Mark Zuckerberg has transformed Facebook into the biggest photo sharing platform because he obsessively observed the behavior of its early adopters and noticed a pattern: they often changed their profile picture, with apparently no reason. He identified what it’s called “unintended use of technology”.
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This is the first reason why the entrepreneurial success has a scientific root: “science” refers to that systematic process of building and organizing the knowledge in the form of objective descriptions and with a predictive trait of the reality and the laws that rule it.
The practical advice that we suggest to you is: train your disfluency. Train yourself to understand meanings from information that the rest of the world see as an inconsistent amount of data. This is your real competitive advantage: not the patents, not the solution idea, but the ability to read the real world through new lens. Be hungry of schemes.
An idea is nothing, an idea with an observation behind is the beginning of a change.
2. You can validate models.
There’s a difference between entrepreneur and startup/transformative entrepreneur. When talking about entrepreneurship, if we ignore this difference, it’s easy to misunderstand. A traditional entrepreneur, who follows a plan and who doesn’t innovate, he doesn’t necessary need to acquire the habits and the behavior of a startup entrepreneur that allow him to reach his goal of changing the world. To describe this difference I use the metaphor of poker. I’ve never played poker, but the way a poker champion described the difference between an intermediate player and a professional one inside this book really impressed me.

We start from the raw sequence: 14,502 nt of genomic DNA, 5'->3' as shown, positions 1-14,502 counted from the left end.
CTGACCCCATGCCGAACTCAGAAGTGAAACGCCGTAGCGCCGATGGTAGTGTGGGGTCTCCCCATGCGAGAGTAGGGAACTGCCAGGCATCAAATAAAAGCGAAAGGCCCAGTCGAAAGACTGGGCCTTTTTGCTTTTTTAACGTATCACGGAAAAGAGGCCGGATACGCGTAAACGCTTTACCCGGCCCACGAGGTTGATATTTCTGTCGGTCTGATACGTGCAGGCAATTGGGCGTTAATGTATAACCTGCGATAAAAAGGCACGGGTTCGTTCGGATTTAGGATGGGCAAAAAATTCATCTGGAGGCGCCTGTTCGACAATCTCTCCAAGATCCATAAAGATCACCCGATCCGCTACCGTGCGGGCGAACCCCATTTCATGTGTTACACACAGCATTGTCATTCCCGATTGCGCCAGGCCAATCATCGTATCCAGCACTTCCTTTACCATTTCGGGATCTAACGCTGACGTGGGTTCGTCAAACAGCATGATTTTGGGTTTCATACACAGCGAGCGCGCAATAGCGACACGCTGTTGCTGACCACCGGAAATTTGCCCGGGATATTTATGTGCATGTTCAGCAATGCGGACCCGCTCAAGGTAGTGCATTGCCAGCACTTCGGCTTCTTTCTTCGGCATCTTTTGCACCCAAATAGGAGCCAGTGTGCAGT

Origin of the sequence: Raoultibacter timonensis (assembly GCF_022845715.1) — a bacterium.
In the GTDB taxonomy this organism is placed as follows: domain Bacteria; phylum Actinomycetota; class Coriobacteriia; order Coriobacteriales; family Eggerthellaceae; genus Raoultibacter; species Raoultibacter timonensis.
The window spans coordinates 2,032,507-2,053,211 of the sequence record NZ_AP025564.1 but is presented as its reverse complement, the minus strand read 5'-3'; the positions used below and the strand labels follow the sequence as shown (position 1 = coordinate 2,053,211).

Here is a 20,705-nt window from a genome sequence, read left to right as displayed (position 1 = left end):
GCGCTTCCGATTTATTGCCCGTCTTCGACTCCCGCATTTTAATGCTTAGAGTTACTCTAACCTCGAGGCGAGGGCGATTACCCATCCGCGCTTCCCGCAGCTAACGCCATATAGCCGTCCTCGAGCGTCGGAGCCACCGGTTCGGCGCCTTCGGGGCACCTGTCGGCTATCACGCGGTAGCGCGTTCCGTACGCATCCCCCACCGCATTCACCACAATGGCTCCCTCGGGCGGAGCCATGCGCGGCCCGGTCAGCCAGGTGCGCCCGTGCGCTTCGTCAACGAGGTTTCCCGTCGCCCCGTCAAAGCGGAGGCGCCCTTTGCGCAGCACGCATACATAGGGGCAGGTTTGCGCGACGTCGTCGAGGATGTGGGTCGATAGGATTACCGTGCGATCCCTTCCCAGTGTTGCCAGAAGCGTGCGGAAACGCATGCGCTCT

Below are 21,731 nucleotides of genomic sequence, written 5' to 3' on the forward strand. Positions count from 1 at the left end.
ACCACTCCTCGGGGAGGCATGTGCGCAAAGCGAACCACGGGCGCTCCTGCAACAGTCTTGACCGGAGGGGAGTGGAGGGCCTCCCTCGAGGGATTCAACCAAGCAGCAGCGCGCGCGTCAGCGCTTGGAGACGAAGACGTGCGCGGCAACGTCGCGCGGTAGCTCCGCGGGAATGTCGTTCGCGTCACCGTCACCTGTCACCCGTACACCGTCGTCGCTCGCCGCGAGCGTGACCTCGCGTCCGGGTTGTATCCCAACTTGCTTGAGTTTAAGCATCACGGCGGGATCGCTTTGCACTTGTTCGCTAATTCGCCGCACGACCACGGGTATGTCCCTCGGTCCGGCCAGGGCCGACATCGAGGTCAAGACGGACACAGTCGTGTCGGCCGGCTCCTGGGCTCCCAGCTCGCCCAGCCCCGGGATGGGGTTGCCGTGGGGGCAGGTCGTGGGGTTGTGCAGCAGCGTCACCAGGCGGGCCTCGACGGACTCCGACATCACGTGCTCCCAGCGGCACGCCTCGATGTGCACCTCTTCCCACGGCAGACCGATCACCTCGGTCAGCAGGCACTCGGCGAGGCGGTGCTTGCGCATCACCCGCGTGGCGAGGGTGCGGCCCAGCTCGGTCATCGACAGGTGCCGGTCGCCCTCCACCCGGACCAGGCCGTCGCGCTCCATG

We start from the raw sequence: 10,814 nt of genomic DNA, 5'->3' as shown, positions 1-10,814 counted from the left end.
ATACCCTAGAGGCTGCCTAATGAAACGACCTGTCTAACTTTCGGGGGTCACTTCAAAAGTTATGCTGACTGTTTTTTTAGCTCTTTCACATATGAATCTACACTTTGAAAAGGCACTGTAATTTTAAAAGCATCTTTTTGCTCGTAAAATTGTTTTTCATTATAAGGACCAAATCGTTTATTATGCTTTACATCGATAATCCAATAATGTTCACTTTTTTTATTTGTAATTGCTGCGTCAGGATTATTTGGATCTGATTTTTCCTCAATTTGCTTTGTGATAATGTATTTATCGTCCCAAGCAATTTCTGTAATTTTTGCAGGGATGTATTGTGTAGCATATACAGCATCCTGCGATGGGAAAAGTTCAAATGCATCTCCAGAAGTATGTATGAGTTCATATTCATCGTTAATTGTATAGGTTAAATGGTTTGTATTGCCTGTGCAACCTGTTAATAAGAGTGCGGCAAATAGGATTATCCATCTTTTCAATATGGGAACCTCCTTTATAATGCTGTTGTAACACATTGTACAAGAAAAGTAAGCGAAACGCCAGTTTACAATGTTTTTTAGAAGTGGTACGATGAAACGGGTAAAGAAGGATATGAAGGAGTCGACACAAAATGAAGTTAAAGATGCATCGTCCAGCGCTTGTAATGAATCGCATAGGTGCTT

At an intermediate level, your goal is to know as many rules as you can, you are greedy of certainties. To become a Pro, you have to start to see the bets as a way to ask questions to the opponents. <<Wanna fold? Wanna raise? How often do I have to provoke you before you start acting impulsively?>>. Only when you get an answer, only in that moment, you are able to predict the future in a more accurate way. The art of poker consists of using your chips to gather unreleased information, before anyone else.
The art of starting a company consists of using your limited resources to gather useful information from the market before anyone else (so unreleased). The day-by-day of an entrepreneur consists of asking the right questions, at the right time, in the most frugal way possible, and being able to accept the answers.
Because questions refer to hypothesis on the models that you formulated during the previous step. The process of constantly questioning the market with the aim of gathering useful information is called validation process and consists of verifying those hypothesis.
If the answer stultifies the hypothesis, you have to put yourself in a position of asking another question, and another one. That’s why I said frugal, because you have to make sure to always keep a few chips in your pocket.